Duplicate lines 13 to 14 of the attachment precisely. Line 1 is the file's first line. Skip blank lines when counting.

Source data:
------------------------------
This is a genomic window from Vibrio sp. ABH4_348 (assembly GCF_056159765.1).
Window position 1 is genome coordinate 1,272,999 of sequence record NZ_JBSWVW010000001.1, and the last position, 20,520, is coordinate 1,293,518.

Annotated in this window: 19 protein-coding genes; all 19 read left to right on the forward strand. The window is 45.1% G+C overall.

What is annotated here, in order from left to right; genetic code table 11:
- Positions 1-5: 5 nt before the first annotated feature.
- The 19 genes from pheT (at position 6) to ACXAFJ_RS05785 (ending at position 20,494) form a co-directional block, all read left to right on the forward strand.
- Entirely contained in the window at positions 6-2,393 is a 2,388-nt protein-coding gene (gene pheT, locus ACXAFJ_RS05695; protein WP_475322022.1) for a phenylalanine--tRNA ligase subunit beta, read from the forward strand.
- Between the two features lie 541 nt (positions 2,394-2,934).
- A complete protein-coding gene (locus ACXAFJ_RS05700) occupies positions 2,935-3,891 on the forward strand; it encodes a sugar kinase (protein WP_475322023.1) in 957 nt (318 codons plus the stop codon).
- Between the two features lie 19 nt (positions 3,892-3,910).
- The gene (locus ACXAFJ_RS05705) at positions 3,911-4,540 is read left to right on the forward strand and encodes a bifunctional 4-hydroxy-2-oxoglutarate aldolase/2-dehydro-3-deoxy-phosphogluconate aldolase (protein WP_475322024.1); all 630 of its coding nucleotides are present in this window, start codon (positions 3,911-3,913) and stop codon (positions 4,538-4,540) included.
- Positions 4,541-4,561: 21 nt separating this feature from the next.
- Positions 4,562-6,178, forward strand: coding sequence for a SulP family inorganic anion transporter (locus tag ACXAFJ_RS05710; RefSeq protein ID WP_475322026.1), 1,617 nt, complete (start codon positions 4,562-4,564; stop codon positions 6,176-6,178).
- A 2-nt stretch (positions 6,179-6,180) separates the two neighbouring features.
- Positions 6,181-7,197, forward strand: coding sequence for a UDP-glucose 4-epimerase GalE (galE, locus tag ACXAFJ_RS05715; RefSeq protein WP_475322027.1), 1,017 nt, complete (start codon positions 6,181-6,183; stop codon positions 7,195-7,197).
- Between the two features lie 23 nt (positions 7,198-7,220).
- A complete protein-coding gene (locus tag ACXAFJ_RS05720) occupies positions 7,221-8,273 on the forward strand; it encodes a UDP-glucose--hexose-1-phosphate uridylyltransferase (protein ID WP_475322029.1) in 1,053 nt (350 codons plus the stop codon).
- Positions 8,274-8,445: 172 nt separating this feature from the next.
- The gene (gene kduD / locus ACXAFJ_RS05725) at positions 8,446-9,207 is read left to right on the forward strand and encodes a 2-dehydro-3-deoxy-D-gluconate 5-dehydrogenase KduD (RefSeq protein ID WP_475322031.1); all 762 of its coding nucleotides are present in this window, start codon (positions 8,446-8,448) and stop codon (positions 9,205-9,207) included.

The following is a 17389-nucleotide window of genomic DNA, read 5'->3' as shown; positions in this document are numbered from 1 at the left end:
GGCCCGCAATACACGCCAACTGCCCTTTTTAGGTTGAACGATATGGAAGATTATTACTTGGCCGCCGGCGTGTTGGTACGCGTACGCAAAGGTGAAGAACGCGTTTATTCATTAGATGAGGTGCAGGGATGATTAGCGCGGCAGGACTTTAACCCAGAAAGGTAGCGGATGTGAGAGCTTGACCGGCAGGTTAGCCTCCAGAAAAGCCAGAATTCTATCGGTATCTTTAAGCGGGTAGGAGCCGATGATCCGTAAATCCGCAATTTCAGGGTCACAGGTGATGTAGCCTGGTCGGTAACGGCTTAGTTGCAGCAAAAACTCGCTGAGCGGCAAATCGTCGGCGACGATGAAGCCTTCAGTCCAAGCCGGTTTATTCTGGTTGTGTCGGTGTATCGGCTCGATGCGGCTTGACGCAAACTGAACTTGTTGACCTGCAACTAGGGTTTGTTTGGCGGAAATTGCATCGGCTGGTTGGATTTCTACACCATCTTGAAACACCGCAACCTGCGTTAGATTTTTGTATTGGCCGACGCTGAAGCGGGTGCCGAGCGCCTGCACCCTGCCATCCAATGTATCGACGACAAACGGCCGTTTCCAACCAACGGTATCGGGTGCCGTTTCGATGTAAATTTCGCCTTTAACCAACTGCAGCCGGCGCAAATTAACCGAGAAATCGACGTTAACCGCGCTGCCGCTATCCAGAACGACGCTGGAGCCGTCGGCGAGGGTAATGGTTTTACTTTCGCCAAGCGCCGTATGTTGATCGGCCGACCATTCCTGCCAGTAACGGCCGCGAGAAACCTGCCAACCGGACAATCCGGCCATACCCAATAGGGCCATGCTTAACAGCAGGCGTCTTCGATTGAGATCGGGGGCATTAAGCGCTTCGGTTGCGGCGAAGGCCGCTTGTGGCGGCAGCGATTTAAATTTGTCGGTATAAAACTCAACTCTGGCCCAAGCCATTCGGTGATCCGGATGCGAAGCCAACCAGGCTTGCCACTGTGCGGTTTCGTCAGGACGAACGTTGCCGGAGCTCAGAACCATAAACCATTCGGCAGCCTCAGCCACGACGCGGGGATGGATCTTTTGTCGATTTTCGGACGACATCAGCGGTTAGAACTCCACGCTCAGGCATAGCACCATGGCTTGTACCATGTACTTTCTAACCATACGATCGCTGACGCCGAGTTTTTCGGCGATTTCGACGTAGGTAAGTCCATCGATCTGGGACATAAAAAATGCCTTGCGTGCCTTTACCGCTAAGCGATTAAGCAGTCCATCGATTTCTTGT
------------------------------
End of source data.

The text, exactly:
- Positions 4,562-6,178, forward strand: coding sequence for a SulP family inorganic anion transporter (locus tag ACXAFJ_RS05710; RefSeq protein ID WP_475322026.1), 1,617 nt, complete (start codon positions 4,562-4,564; stop codon positions 6,176-6,178).
- A 2-nt stretch (positions 6,179-6,180) separates the two neighbouring features.